2.10.09

Gee, Street Food?

When a new lunch opens near the White House, it generates a decent amount of buzz, and generally crowds for at least a little while. Lots of folks work around there, and top lunch places are in high demand. As such, there was definite excitement when it was announced that a mediocre lunch place (Ecco Cafe) was being rebranded as a great-sounding “street food” place, featuring street foods from around the world.

As G Street Food (located on G near 17th NW in DC) opened recently, the buzz was still with it, and we quickly decided we needed to make it a priority to go there at lunch to try it out. When we arrived it was moderately crowded, but nothing more than Ecco ever got.

There's a big menu board when you first walk in to G Street Food and get in line. This contains specials, rotating features and staples. All of the stuff looked reasonably interesting, but we all agreed that there were not a lot of jump-off-the-page items and also not much that was very recognizable as street food. They have a sausage of the day with the highly recognizable Chicago hot dog on Tuesday, but the other days had bratwurst with kimchi and chorizo with an Indian-like sauté in a Middle Eastern saj bread. I find it hard to believe that those combinations actually exist somewhere on the street, as they seem a bit too cross-cultural.

There were lots of breakfast pastries, including tiny Montreal bagels, a tatine and pizza of the day, the Vietnamese pork sandwich bahn mi and a variety of other tatines, sandwiches and salads. Again, only several items really seemed like they would lend themselves to being street food (who gets salad on the street?). And absent were street food classics: burrito, quesadilla, crepe, Middle Eastern halal bowl, Asian dumpling and potsticker, Indian curry, samosa, Philly cheesesteak, Po Boy, Korean ba bim bop. I could go on. Instead what was there was eclectic if not esoteric, and just NOT ringing of street food to me. Even the presentation, in awkward paper bowls with no lid made portability – a street food must – very difficult and awkward.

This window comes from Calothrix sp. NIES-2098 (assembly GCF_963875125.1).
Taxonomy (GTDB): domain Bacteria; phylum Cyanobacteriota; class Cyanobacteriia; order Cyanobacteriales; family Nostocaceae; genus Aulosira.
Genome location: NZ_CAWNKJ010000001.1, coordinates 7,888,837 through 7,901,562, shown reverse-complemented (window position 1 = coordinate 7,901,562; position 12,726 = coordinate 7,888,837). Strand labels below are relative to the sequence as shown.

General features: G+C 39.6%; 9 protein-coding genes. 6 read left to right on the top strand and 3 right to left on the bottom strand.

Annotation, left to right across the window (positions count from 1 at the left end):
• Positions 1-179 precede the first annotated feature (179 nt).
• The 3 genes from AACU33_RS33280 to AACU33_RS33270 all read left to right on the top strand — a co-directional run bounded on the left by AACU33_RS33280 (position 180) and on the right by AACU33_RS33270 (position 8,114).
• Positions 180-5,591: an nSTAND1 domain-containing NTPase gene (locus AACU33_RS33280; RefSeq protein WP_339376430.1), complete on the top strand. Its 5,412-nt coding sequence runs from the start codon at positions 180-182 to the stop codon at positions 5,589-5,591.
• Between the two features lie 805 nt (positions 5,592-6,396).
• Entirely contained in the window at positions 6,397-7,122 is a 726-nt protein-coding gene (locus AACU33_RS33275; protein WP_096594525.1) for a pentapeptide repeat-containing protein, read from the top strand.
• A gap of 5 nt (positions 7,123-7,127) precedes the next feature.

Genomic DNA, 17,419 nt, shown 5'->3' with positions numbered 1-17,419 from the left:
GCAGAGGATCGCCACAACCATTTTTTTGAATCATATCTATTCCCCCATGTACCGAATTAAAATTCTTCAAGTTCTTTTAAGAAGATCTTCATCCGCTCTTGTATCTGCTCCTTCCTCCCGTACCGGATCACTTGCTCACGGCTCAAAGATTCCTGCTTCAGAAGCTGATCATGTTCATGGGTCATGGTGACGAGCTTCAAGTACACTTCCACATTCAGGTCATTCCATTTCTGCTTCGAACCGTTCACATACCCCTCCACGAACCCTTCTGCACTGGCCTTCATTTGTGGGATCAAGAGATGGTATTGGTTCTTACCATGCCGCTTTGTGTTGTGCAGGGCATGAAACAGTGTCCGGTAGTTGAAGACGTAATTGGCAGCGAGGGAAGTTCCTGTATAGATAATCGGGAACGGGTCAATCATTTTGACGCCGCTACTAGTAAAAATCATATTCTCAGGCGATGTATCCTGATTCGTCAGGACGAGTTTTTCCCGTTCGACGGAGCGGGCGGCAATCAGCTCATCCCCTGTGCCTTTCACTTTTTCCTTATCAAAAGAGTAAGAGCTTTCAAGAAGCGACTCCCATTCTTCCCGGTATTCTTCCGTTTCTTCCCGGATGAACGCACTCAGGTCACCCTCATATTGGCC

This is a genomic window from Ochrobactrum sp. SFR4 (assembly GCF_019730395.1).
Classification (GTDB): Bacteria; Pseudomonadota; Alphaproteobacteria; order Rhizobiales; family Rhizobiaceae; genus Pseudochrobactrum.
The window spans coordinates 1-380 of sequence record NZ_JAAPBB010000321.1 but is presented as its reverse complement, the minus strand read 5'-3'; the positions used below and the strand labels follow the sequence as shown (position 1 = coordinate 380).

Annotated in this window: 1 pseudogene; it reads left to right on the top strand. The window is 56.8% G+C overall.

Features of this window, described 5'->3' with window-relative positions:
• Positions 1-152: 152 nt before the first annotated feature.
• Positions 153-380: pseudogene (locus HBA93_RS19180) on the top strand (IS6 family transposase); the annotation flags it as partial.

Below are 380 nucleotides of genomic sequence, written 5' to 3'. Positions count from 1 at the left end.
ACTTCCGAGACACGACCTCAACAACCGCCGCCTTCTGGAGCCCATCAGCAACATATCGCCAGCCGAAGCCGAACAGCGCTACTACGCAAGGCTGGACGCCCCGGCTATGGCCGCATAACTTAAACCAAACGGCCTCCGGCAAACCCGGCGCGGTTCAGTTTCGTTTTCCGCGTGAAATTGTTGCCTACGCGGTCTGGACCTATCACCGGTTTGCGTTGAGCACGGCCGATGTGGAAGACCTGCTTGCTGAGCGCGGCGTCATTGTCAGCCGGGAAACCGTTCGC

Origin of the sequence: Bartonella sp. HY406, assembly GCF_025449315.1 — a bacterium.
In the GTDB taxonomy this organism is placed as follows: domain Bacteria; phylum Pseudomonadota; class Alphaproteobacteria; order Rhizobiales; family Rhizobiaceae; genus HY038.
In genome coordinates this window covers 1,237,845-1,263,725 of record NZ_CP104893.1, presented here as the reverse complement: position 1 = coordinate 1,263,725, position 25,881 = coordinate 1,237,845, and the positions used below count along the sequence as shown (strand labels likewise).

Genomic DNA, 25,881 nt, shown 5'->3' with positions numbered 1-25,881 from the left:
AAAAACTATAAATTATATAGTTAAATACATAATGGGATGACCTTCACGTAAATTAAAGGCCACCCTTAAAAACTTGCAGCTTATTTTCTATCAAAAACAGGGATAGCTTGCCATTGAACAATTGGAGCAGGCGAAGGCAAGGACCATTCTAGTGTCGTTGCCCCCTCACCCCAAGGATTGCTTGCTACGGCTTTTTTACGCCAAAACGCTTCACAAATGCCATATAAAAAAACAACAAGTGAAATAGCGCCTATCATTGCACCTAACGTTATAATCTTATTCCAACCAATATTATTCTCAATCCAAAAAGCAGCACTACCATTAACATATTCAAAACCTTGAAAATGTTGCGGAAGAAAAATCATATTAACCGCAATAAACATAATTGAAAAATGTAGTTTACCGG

What I ordered Рthe chorizo in saj Рwas actually very tasty. The chorizo was spicy and very flavorful, and served in the thin crispy saj bread with a terrific sauté of greens, paneer-like cheese, spices and chickpeas served with very good fries. It was a delicious meal, and the flavors melded together wonderfully in each bite. I was not complaining about that. Nine dollars for a sausage is a bit much, but it was tasty. But even this seemed like a combo of three cultures and a bit contrived for street food. Unfortunately, my compatriots weren't quite so pleased with the taste and preparation of what they ordered.

But for now, I'll say the taste and quality is good at G Street Food, but executing the key design – the design that's going to bring me and many others back again and again – is failing right now. Bring me AUTHENTIC street food treasures that I've never heard of from all around the world and dazzle me, but also keep me coming back with some of the street food that we know, love and identify with. Make me know – and not question – that its “street food” on “G” not just “food” on “G Street.”

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